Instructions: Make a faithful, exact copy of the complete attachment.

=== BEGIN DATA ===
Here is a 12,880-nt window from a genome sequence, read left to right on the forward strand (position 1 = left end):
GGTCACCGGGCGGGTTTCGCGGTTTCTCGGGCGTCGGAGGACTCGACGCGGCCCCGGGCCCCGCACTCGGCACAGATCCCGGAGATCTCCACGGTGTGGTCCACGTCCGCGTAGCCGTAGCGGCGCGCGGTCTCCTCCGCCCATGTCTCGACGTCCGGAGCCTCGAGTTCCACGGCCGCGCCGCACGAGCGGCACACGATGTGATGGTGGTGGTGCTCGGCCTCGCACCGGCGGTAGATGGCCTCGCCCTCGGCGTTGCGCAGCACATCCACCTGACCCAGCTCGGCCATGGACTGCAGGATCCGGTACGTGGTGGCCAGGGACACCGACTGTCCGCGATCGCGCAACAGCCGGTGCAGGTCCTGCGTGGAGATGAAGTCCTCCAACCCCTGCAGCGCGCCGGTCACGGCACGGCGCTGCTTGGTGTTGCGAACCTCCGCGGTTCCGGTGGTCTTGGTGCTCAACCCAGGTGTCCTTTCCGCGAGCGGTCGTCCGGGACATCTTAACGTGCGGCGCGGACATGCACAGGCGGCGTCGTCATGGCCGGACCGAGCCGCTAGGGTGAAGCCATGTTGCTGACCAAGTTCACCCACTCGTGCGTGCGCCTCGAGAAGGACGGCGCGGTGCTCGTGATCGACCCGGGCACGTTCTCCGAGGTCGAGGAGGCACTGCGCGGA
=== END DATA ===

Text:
Here is a 12,880-nt window from a genome sequence, read left to right on the forward strand (position 1 = left end):
GGTCACCGGGCGGGTTTCGCGGTTTCTCGGGCGTCGGAGGACTCGACGCGGCCCCGGGCCCCGCACTCGGCACAGATCCCGGAGATCTCCACGGTGTGGTCCACGTCCGCGTAGCCGTAGCGGCGCGCGGTCTCCTCCGCCCATGTCTCGACGTCCGGAGCCTCGAGTTCCACGGCCGCGCCGCACGAGCGGCACACGATGTGATGGTGGTGGTGCTCGGCCTCGCACCGGCGGTAGATGGCCTCGCCCTCGGCGTTGCGCAGCACATCCACCTGACCCAGCTCGGCCATGGACTGCAGGATCCGGTACGTGGTGGCCAGGGACACCGACTGTCCGCGATCGCGCAACAGCCGGTGCAGGTCCTGCGTGGAGATGAAGTCCTCCAACCCCTGCAGCGCGCCGGTCACGGCACGGCGCTGCTTGGTGTTGCGAACCTCCGCGGTTCCGGTGGTCTTGGTGCTCAACCCAGGTGTCCTTTCCGCGAGCGGTCGTCCGGGACATCTTAACGTGCGGCGCGGACATGCACAGGCGGCGTCGTCATGGCCGGACCGAGCCGCTAGGGTGAAGCCATGTTGCTGACCAAGTTCACCCACTCGTGCGTGCGCCTCGAGAAGGACGGCGCGGTGCTCGTGATCGACCCGGGCACGTTCTCCGAGGTCGAGGAGGCACTGCGCGGA